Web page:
Today, anyone can call themselves a financial planner. The Financial Planning Association would like to change that.
The FPA, a trade organization with more than 19,000 members, has embarked on an effort to secure legal recognition of the term “financial planner.” The move would establish guidelines under yet-to-be determined criteria for who can call themselves a financial planner.
The FPA says title protection would help consumers make sense of what is now a bewildering marketplace for financial advice, populated by brokers, advisors, wealth managers, retirement specialists, and more. While many details regarding title protection are still to be determined, it could put financial planners on a level similar to that of two other high-profile professions: lawyers and doctors.
To learn more about the FPA’s progress, Barron’s Advisor caught up with FPA CEO Patrick Mahoney and FPA President-elect James Lee at the association’s annual conference in Seattle.
Why pursue title protection?
Lee: We believe that everyone can benefit from engaging with a financial planner. But there are not universally accepted standards for being a financial planner. So consumers don’t have a way of easily identifying who is competent.
If title protection is successful, there will be clarity for professionals, investors, and regulators as to who is a competent financial planner. That will ultimately deliver good financial planning to more people in society.
My vision is that everyone will engage with a financial planner just as they engage with a doctor. If we can create this distinct profession of financial planning, consumers will be engaging with their financial planner to make sure they are on track to reach all their goals and if any issues come up during the year, they can contact their planner just as they do with their doctor. How much better would society be if they engaged with a competent financial planner all throughout their lives? But today, many people aren’t engaging with a financial planner because they don’t know who to trust.
Mahoney: We’ve had multiple surveys over a number of years showing people want to protect their title as a financial planner.
We meet a lot of people at our chapters and the conversation goes something like this: “I do everything I am supposed to do as a planner. I conduct myself with integrity. I stay on top of my competencies and continuing education. I view myself as part of an important profession. But the person down the street does 10% of what I do. What are you doing to protect my ability to run my practice?”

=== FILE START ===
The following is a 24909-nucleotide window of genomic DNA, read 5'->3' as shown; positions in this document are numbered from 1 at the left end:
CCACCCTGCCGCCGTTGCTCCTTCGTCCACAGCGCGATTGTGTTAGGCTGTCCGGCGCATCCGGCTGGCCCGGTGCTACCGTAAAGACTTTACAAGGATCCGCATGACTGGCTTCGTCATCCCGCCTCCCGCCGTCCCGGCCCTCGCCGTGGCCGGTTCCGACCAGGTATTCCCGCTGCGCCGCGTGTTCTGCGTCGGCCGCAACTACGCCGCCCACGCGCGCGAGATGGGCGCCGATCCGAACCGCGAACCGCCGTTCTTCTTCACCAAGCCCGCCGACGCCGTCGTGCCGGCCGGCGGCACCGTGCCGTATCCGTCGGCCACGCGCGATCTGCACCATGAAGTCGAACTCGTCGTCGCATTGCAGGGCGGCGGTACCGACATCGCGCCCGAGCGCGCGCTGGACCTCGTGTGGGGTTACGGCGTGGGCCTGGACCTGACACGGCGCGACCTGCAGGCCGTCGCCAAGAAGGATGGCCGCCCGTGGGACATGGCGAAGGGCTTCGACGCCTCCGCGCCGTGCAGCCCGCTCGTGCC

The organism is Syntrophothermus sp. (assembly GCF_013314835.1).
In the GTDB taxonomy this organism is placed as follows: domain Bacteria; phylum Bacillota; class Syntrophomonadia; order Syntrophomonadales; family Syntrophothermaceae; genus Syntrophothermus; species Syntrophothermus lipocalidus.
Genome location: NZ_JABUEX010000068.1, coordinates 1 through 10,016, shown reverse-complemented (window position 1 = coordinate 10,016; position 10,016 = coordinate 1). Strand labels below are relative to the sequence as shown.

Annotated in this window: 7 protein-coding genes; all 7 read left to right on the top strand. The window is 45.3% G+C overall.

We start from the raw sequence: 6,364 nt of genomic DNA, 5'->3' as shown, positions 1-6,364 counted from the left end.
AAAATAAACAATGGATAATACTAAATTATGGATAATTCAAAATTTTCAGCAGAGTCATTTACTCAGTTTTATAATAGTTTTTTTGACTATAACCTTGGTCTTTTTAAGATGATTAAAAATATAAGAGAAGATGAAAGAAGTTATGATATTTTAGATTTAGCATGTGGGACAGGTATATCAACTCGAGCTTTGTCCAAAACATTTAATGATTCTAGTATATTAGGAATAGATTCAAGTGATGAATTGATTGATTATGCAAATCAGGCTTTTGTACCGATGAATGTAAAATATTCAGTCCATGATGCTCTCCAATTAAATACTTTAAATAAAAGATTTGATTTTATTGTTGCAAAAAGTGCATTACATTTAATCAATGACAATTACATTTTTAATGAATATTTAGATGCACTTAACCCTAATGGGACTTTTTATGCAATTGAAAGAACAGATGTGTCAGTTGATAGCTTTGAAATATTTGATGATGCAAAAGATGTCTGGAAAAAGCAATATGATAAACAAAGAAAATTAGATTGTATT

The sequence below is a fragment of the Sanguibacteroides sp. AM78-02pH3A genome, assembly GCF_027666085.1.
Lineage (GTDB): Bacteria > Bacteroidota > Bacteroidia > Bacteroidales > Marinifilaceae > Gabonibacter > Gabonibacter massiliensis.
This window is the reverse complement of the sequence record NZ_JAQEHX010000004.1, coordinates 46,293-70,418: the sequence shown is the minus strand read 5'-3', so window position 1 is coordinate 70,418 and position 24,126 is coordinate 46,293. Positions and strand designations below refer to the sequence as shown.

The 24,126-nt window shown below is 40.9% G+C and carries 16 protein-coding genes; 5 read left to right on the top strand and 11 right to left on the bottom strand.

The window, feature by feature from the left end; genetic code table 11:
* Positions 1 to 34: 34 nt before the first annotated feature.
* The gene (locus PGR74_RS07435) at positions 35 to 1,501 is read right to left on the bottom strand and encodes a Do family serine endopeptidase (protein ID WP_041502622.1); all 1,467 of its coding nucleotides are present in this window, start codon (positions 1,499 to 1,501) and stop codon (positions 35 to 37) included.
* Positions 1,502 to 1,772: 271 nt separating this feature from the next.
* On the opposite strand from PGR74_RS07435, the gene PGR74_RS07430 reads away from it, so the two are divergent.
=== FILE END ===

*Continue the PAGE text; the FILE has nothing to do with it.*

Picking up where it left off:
So we view it as our responsibility to lead on this. And it’s been well received among our members.
James, you’ve spoken here at the conference about financial planning being the next noble profession. Can you explain what you mean by that?
Lee: I ask people to imagine a mountain range. There are peaks and each represents an established profession. Three peaks are taller than the rest: medicine, law and theology. Historically, they’ve been recognized as important because of their positive impact on society. We believe that there is another peak that is only coming into view, and that’s financial planning. We believe that it will be one of the four great professions.
Leading practitioners, firms, academics, professional associations, and the CFP Board have formed an important foundation. But title protection will help us get there by forming universally accepted standards.
Will title protection be done at the state or federal level?
Mahoney: To be determined. We’ve committed to a monthslong process of listening. We are going to go out and meet with our members, firms, and others. We’ll take all that in and distill it. Then it will be clear if it should be done at the regulatory level or the congressional level [or elsewhere]. Our commitment is that by the time we are done, no one will be able to complain that they were not listened to. We are going to wait and talk to all the folks we need to talk to. Patience is our operating word.